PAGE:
“… .But once you have gone back up the path, these magnificent mobile landscapes that are arranged along the Adriatic every season are still simply: just as when I observed them during my teaching period in Pescara around 1966. We saw them rise with the rising of summer and decay with it: a longer time than the dramatic city of the Seville Fair, a time of holidays, meetings, loves, perhaps even boredom that was repeated every year. And when the great beaches were empty, the winter was still a movable terrain of a temporary city that the waterfront separated from the other city. But the former always remained the city of encounters, like the pier, like everything between earth and water, like between earth and sky…. " (A. Rossi, Scientific Autobiography Pratiche Editrice, 1990, pages 50-51)
What do you think you have left in this faculty?
This is a question that should be asked of those left behind. In any case, my first thoughts go to the students. In about thirty years (I arrived in Pescara in 1985 with a contract), I have helped to 'train' several generations of students. A strong responsibility that I hope I have fulfilled in the best possible way. I hope I have left traces of correct behavior, of a never definitive disciplinary background, of an aptitude for experimentation and rigor at the same time. Architecture is not an exact science; it is a widely interpretable subject.
A lot can be transmitted, from a disciplinary point of view, but not everything. The design workshops have been for me every time surprising journeys made with the students towards the project. Detecting and giving shape to the attitude of each of them was also for me a continuous exercise of verification and questioning of some assumptions. I hope I have communicated to them the passion for a profession that will never cease to surprise us. I hope I have left something of all this, as I believe I have taken and 'learned' too (pass me the pun) continuously, in all the years spent in this Faculty.
In his career he has faced different academic realities. Are there any distinctive features that can be recognized in the various universities? If yes, what are they?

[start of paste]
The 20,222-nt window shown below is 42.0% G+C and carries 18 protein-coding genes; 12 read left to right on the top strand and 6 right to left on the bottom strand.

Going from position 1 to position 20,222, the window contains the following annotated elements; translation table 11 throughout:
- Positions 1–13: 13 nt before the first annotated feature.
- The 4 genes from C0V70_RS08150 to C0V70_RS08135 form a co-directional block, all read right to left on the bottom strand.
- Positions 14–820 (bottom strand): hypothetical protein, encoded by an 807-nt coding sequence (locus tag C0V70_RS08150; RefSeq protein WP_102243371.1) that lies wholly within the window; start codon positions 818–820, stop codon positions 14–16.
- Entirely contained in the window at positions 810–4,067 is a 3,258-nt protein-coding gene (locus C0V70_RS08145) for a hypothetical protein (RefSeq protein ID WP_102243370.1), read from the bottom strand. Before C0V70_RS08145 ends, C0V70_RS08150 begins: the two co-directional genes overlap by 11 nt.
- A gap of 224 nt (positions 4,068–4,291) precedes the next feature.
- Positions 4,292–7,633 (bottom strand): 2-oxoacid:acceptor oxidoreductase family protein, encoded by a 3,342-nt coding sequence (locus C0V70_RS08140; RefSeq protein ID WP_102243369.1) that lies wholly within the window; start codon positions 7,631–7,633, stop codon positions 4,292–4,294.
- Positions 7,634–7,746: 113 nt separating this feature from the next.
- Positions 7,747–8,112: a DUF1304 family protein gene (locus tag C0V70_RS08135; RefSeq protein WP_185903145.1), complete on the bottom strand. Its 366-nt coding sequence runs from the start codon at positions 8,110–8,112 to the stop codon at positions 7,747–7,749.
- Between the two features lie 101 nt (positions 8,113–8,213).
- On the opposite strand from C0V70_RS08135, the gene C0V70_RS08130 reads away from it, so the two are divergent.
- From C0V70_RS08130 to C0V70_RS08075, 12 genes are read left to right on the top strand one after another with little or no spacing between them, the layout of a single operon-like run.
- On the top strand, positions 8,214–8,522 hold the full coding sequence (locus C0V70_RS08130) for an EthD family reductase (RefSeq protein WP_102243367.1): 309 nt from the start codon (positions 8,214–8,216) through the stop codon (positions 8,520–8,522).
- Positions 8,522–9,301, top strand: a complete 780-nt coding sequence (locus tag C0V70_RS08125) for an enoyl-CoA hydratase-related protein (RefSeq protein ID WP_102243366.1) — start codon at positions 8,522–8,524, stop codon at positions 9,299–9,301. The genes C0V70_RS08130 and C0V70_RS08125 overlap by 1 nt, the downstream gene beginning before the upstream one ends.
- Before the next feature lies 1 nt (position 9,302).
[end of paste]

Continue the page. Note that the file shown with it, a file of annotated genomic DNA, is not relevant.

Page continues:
It is true, I have attended many different academic realities for institutional, disciplinary, didactic, research reasons, or for workshops, summerschools, conferences, etc. I continue to do so and to promote a policy of exchanges on the thread of affinities of thought, of cultural policy, of scientific research or more simply of friendship, a very important added value to make that exchange even more fertile. Each school has its own characteristics. In Italy they are often linked to the territorial context to which they belong and to the relevance of the people who lead them. It is important that each school works for its recognition, on the basis of its most authentic attitude, its tradition, but also betting on the capacity for innovation, experimentation and rigor, as was said before for the project. In fact, even the School always needs a project to be pursued and continually updated, a cultural project independent of conditioning, which critically watches over the realities it explores, investigates or governs This concerns in a special way the Schools of Architecture that form Architects. The expectation for all, whatever the identity character of each of them, is that it will train competent architects aware of the responsibility of their role (if they are in the happy position to be able to exercise it!)
If you were to return to teaching in Pescara, what experiences would you try to introduce into the reality of the Department of Architecture?
This is a really difficult question. I can only say in general that, everywhere in Italy, we are in a moment of profound transformation and a decisive generational change. This is being clearly perceived in numerous academic realities.
It is a great opportunity for change for everyone. Of course, past experiences can be a heritage from which to learn and be confident, but you need to look ahead and deal with what you have. The Pescara Department has a lot of energy, especially among the most 'young' teachers (you set the threshold for this 'better youth' because I have lost count). It is necessary to enhance, promote, put to work all the energies that one has and, I repeat, it is necessary to have a shared project. The School is basically a community of people who, despite legitimate differences, all look on the same side.